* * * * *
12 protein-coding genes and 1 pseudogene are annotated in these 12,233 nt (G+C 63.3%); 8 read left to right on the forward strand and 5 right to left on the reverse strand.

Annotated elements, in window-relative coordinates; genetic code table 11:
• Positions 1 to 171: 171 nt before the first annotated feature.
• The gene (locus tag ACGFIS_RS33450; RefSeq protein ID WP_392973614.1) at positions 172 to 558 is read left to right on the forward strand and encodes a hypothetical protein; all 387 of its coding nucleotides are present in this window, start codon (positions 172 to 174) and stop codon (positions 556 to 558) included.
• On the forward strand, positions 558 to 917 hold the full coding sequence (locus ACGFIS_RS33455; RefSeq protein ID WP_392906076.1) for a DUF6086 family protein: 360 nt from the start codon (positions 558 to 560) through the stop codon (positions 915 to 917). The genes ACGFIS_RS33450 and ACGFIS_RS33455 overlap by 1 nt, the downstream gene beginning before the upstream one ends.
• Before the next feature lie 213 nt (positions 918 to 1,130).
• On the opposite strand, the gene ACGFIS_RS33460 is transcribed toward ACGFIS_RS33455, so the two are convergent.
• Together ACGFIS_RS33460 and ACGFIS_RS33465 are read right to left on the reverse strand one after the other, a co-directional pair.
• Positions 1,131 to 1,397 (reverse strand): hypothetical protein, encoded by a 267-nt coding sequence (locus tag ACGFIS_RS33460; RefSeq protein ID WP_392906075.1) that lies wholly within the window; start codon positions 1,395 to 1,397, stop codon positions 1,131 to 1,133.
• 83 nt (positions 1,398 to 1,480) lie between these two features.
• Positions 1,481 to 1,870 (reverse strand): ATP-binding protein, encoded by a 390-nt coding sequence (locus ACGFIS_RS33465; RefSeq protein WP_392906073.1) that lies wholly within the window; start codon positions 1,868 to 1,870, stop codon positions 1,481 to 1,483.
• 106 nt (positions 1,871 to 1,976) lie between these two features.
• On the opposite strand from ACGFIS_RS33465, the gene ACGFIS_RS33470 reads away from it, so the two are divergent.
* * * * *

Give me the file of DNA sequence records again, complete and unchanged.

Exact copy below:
12 protein-coding genes and 1 pseudogene are annotated in these 12,233 nt (G+C 63.3%); 8 read left to right on the forward strand and 5 right to left on the reverse strand.

Annotated elements, in window-relative coordinates; genetic code table 11:
• Positions 1 to 171: 171 nt before the first annotated feature.
• The gene (locus tag ACGFIS_RS33450; RefSeq protein ID WP_392973614.1) at positions 172 to 558 is read left to right on the forward strand and encodes a hypothetical protein; all 387 of its coding nucleotides are present in this window, start codon (positions 172 to 174) and stop codon (positions 556 to 558) included.
• On the forward strand, positions 558 to 917 hold the full coding sequence (locus ACGFIS_RS33455; RefSeq protein ID WP_392906076.1) for a DUF6086 family protein: 360 nt from the start codon (positions 558 to 560) through the stop codon (positions 915 to 917). The genes ACGFIS_RS33450 and ACGFIS_RS33455 overlap by 1 nt, the downstream gene beginning before the upstream one ends.
• Before the next feature lie 213 nt (positions 918 to 1,130).
• On the opposite strand, the gene ACGFIS_RS33460 is transcribed toward ACGFIS_RS33455, so the two are convergent.
• Together ACGFIS_RS33460 and ACGFIS_RS33465 are read right to left on the reverse strand one after the other, a co-directional pair.
• Positions 1,131 to 1,397 (reverse strand): hypothetical protein, encoded by a 267-nt coding sequence (locus tag ACGFIS_RS33460; RefSeq protein ID WP_392906075.1) that lies wholly within the window; start codon positions 1,395 to 1,397, stop codon positions 1,131 to 1,133.
• 83 nt (positions 1,398 to 1,480) lie between these two features.
• Positions 1,481 to 1,870 (reverse strand): ATP-binding protein, encoded by a 390-nt coding sequence (locus ACGFIS_RS33465; RefSeq protein WP_392906073.1) that lies wholly within the window; start codon positions 1,868 to 1,870, stop codon positions 1,481 to 1,483.
• 106 nt (positions 1,871 to 1,976) lie between these two features.
• On the opposite strand from ACGFIS_RS33465, the gene ACGFIS_RS33470 reads away from it, so the two are divergent.